Facebook's Latin America vice-president Diego Dzodan was arrested by the Brazilian police on 2 March for refusing to comply with a court order on access to WhatsApp user data. The arrest, which Facebook described as an "extreme and disproportionate measure" comes as technology companies worldwide face growing pressure from international governments to provide access to user data for surveillance purposes.
Dzodan was detained by Sao Paulo police for refusing to provide information pertaining to a drug trafficking investigation.
Similar to the prosecution of Apple over its stand on encryption in the San Bernanrdino case, Facebook has now become the centre of attention for the Brazilian government, which has been consistently demanding that it provide access to WhatsAspp user data over a criminal investigation.
Facebook has already denied three previous requests made by Brazilian federal authorities. The Brazilian court first levied a daily fine of 50,000 reals (£9,000), which was then increased to 1m reals (£180,000). After failure to comply with the third request, Judge Marcel Maia Montalvao ordered the arrest of Dzodan. The information was needed as part "secret judicial investigations involving organised crime and drug trafficking", the the BBC quoted the judge as saying.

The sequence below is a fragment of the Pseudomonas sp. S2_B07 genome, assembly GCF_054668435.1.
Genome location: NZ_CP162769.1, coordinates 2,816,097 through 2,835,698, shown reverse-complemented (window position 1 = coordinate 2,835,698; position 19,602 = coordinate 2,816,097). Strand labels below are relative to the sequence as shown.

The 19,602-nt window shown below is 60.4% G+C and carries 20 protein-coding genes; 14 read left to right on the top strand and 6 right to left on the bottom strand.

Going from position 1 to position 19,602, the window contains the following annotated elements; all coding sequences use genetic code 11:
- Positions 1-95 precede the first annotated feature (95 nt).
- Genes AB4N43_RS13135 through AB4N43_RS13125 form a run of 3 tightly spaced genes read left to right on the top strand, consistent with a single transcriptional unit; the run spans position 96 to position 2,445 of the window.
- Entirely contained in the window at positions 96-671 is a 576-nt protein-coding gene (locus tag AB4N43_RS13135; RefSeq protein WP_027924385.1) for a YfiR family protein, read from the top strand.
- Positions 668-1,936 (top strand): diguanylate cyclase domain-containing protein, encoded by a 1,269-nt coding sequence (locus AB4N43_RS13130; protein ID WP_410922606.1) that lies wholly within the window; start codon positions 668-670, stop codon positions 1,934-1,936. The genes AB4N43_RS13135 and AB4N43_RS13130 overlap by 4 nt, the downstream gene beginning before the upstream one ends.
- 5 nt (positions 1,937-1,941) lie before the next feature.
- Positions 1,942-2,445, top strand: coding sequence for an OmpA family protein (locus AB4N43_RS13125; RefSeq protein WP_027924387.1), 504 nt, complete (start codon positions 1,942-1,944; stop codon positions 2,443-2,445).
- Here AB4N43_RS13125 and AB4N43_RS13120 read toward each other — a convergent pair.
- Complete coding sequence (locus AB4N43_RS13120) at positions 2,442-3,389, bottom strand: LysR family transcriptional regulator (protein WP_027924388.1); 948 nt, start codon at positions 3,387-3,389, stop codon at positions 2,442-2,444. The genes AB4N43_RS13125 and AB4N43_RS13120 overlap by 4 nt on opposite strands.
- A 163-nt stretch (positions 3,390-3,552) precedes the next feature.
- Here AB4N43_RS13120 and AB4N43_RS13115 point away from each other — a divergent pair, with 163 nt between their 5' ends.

This is not the first time the Facebook-owned instant messaging service has landed in trouble with Brazilian authorities. In December 2015, a court had ordered a 48-hour suspension of WhatsApp's services over an eerily similar yet separate criminal investigation. The public outcry over the ban led to an overturning of the ruling.
A spokesperson for WhatsApp expressed disappointment over the arrest, stressing that the tech firm had cooperated with the authorities "to the full extent of our ability".
Facebook maintains that WhatsApp is a separate organisation and as such does not store user information, unlike its parent company. "We are disappointed with the extreme and disproportionate measure of having a Facebook executive escorted to a police station in connection with case involving WhatsApp, which operates separately from Facebook," the spokesperson said, the Guardian reported.